There are a laundry list of items on cars that you simply have to accept as sacrificial and will need to be replaced on a regular basis: oil, fuel, tires, filters, and, of course, batteries. Most of those you have no real control over the life cycle of, assuming you actually drive your car, except batteries. They’re the one expensive expendable on your car that you can take control of the life cycle.

On average, you can expect a standard flooded-cell battery to last about five years if you drive the car regularly. That’s the other atypical thing about batteries, they actually benefit more from regular driving than sitting since they receive a charge via the alternator (or generator on pre mid-’60s cars) as you drive. As a matter of fact, the longer your driving stints are, the better for the battery; short trips never allow the battery to get a good charge and sulfation occurs. It’s all those single-digit-mile trips or sitting around when your car is parked that does in a lot of batteries. If your car sits a great deal or only comes out in the spring and summer, your battery might only get you through a year or two. Why is that?

Well, in a standard wet-cell battery a few things begin to occur. As it discharges, the lead cell plates take on sulfates from the acid solution they are submersed in (hence the term “wet cell”). That buildup decreases the battery’s potential to generate current through chemical reaction. If this is allowed to continue, the voltage and current potential will continue to drop until the battery is unable to crank the car. Proper charging or recharging will help return the sulfate back to the solution since it effectively pushes off the sulfate from the lead cells and returns it to the solution, but it needs to be done on a regular basis. Lack of use can also result in stratification, meaning the roughly 35 percent sulfuric acid and 65 percent water solution can separate with the acid sinking to the bottom. Charging will usually restore proper distribution among the cells.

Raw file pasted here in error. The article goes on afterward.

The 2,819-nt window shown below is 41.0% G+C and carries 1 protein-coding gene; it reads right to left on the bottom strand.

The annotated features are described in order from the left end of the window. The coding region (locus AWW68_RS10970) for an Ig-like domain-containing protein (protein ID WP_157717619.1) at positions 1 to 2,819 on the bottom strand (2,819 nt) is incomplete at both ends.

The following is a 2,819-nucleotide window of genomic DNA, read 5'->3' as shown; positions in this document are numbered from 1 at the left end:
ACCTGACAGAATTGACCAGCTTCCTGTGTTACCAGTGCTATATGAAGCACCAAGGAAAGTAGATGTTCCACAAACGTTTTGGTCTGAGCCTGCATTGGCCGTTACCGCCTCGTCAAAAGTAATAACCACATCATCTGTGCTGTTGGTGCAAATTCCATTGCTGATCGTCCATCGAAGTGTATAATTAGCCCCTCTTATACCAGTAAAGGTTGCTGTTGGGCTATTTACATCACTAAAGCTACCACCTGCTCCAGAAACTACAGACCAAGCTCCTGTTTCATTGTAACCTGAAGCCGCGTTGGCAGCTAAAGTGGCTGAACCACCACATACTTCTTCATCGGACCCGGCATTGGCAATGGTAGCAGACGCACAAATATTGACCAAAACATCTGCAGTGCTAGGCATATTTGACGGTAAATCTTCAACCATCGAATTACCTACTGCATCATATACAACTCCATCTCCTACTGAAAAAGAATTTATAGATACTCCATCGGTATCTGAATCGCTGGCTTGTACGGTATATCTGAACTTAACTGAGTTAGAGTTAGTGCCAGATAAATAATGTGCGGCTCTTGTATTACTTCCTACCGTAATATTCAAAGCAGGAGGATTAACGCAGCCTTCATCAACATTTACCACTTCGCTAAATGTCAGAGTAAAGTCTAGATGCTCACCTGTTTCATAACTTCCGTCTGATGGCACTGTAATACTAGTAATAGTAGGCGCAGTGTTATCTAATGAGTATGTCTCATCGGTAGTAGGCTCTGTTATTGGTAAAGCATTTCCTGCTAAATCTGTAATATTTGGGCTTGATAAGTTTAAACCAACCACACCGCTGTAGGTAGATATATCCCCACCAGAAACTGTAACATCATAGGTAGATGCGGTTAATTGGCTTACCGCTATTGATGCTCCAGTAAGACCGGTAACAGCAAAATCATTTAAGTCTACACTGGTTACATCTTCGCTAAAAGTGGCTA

Dry cell, or absorbed glass mat (AGM) batteries, such the ones from Optima, have a much higher resistance to solution while sitting inactive since the acid solution is suspended in the mats rather than in fluid form. Potential for both sulfation and stratification are decreased since the acid is more controlled. That also makes them leak free, no matter the mounting orientation and are not as susceptible to hydrogen gas release during charging. Yes, batteries do that, so ventilation during charging is always important.

With that in mind, the single best thing you can do to greatly extend or restore the life of any battery is to keep it regularly charged. That’s a simple proposition in any weather with a maintenance charger like Optima’s cool new Digital 400 12V Performance Maintainer and Battery Charger. We were impressed with its features and ease of use. Once you hook it up, you never really have to think about it again!

Optima Batteries
5757 N. Green Bay Ave.
WI  53209